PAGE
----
Volunteers are the Backbone of the Museum
The Hill Aerospace Museum volunteer staff presently boasts 100 active, personable, experienced, dedicated individuals from all walks of life, including active duty Air Force personnel. They range in age from the teens to 80+ years young.
Volunteering at the museum offers many rewarding and challenging areas in which diverse talents and expertise may be utilized. The various job descriptions for our volunteers are as follows:
— Receptionist — Tour Guide — Security — Gift Shop — Education — Restoration — Photography — Clerical/Administrative
The volunteers have been presented many individual awards, including the State of Utah Director of Volunteers Outstanding Volunteer Award, the Utah Volunteer of the Year Award, three Air Force Angel Awards, the Utah Governor’s Silver Bowl Award, Volunteer Excellence Award, and Utah Museum Volunteer of the Year Award.
The volunteer staff has also won numerous other awards as a group. Among these are the Air Force Group Angel Award, the Utah Chapter of Valley Forge Outstanding Award, the Utah Governor’s Helping Hands Award, and the national J.C. Penney Golden Rule Award, along with a $1,000 grant for the Volunteer Staff. These awards are not given lightly, as they entailed state-wide or nation-wide competition.
This unusual conglomerate of volunteers staff the museum seven days a week, a different team for each day. They work weekends and holidays and give up many hours of their time, often sacrificing their personal plans to accommodate the requirements of the museum. Their extreme dedication goes far beyond the expectations for “normal” volunteers. The visiting public is always giving them accolades for their warmth, friendliness, and hospitality, as well as voicing heartfelt thanks for the many long hours of restoration work performed on our aircraft and other artifacts.
The people who choose to volunteer at Hill Aerospace Museum find it a very rewarding experience. Consequently, our turn-over rate is very low. Many of our people have volunteered for the past ten years or more. Many have logged more than 5,000 hours, while a few have given upwards of 16,000 hours. Collectively, the volunteers at the museum have donated over 300,000 hours and the total is rising all the time. This donated time has saved the American taxpayer an estimated $2,500,000 in operating expenses for the museum.
If you are interested in volunteering at Hill Aerospace Museum, please call our Volunteer Coordinator, Dennis Guse, at (801) 777-5221. Or click on the link below. We’d love to have your help!
Visit With the Volunteers
Periodically, A Hill Aerospace Museum volunteer is featured in a video segment that highlights that volunteer and the volunteer program at the museum. Those videos are found below.
Forrest Jones Video
Volunteer of the Quarter
Each quarter the Hill Aerospace Museum selects a “Volunteer of the Quarter.” Each quarter the current Volunteer of the Quarter will be listed right here on our Web page.
3rd Quarter 2018 Volunteer of the Quarter
Forrest Jones was born in Merced, California in 1942. From there his family moved to Fresno where he was raised and attended school. Forrest worked hard his entire life in jobs ranging from auto parts delivery, tree trimming and landscaping and much more. He was honored to attend the first EMT training class in the Los Angeles, California area. He then moved to Orem, Utah where he was a public safety officer. Jones went through the POST program at Weber State University. Upon retirement, he moved to Ogden, Utah.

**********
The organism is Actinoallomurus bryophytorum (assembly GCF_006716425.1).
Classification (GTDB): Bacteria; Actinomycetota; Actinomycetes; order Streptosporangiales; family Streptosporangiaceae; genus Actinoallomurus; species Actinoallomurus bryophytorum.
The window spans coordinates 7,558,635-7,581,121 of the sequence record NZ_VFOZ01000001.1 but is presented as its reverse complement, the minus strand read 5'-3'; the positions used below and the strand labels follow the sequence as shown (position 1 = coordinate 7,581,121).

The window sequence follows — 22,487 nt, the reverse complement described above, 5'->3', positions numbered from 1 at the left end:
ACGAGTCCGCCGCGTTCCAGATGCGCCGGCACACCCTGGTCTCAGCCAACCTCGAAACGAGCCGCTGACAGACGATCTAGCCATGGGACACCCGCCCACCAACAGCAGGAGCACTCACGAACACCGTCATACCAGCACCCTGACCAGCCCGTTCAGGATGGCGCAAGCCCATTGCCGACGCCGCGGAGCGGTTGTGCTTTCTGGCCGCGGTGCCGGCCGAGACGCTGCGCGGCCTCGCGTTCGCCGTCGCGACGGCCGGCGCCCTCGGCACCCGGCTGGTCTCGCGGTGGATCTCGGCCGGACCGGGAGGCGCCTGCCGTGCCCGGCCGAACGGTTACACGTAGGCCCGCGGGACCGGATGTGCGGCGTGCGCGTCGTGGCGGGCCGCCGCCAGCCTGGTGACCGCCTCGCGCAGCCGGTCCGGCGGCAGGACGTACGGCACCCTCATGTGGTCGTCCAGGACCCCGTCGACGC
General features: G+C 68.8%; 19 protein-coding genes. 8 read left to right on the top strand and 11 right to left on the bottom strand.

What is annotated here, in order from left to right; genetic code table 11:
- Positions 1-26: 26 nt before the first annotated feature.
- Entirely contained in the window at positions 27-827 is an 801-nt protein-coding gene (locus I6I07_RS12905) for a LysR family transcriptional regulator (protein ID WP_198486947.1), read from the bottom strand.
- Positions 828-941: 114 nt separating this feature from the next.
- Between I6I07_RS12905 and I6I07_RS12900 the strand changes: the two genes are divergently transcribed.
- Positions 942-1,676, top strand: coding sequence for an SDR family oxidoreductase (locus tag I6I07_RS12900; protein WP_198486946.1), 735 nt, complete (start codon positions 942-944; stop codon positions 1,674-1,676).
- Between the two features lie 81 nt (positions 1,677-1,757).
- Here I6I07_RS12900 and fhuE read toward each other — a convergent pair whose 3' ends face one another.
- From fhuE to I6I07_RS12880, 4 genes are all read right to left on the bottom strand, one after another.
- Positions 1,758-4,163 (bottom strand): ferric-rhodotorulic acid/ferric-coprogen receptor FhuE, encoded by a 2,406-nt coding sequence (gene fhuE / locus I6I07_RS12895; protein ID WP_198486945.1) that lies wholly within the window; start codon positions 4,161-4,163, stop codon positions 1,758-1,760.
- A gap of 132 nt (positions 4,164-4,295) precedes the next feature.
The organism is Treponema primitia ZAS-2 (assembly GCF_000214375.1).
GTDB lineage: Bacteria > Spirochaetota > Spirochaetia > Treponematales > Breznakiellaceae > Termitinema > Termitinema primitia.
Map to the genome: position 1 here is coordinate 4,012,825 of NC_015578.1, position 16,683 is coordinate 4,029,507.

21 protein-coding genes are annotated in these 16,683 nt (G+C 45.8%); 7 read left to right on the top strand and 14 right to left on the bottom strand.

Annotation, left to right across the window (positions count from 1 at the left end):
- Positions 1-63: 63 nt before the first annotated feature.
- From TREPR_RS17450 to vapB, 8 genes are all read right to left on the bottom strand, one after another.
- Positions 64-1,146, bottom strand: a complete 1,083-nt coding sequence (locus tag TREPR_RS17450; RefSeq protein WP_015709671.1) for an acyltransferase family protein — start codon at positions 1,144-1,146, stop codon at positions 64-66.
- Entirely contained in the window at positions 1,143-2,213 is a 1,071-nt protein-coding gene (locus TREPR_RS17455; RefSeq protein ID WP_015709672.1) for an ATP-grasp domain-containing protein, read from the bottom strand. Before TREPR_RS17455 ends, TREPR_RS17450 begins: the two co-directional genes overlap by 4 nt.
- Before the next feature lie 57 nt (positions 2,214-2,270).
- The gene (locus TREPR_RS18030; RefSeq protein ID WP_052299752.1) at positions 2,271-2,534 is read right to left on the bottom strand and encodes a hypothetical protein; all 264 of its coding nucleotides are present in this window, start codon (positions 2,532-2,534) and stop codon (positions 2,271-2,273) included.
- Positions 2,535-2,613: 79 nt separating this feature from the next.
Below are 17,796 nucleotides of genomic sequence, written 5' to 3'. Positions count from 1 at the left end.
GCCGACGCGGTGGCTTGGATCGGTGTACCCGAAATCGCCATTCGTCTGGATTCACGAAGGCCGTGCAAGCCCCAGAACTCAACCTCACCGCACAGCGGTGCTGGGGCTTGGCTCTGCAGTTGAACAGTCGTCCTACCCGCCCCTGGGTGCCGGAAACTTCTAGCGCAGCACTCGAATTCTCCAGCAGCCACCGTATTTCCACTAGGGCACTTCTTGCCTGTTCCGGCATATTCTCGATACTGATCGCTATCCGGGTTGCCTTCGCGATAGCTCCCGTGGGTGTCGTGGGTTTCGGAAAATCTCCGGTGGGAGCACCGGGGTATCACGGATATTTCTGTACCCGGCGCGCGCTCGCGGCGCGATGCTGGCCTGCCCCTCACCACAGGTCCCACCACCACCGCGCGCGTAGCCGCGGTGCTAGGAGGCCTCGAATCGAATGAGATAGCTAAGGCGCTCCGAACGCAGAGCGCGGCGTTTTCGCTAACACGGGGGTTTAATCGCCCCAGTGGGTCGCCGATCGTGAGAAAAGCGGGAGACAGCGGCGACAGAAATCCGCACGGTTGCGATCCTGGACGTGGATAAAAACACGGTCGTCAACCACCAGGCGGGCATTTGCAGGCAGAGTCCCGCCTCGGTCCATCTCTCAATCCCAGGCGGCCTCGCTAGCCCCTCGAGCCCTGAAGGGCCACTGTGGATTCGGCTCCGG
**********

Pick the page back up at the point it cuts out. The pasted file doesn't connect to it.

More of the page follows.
Throughout his life, Forrest has had an interest in airplanes. His father flew the C-47 aircraft and also gliders, participating in operation Varsity, flying gliders in to Wesel, Germany. Operation Varsity was a successful airborne forces operation launched by Allied troops that took place toward the end of World War II. Involving more than 16,000 paratroopers and several thousand aircraft, it was the largest airborne operation in history to be conducted on a single day and in one location.
Jones has two sons currently serving in the U.S. Military. One is a Marine and the other is a member of the National Guard. He has a brother that is retired from the Coast Guard. Forrest is grateful for the opportunity to volunteer at the Hill Aerospace Museum. He enjoys working along side Veterans. Forrest claims that he learns more every day working with Museum aircraft. It’s like. “being a kid in a candy store.”
2017 Volunteer of the Year
Bill Love is a member of a true U.S. Air Force family. He is a former Airman, whose father, mother and brother have all worn Air Force blue. He grew up on and around various military installations and spent his early childhood at Edwards AFB, where his lifelong interest in aviation history began. Bill is a retired aircraft painter, a published author/contributor and a graduate of Weber State University. He has been married to the former Terri Barlow for 32 years. They have one daughter, Kelsey, who grew up around the Museum and worked for the Aerospace Heritage Foundation of Utah in various capacities during her college years.
Love has served as a Hill Aerospace Museum volunteer since 1988. He has also been employed by the museum as a staffer, art exhibit curator, collections intern, library intern and archival technician. He has performed restoration and maintenance work on numerous aircraft and artifacts in the Museum collection and is currently managing the restoration of OOALC Flight Test’s famed F-16A “Little Precious.” In addition, he serves as audio visual technician and videographer for the museum’s Plane Talk lecture series.
Bill regards Hill Aerospace Museum as his second home and its staff and volunteer community as his second family. His ultimate goal, aside from hitching a ride in an F-16, is to become the first Museum volunteer to achieve a half century of service.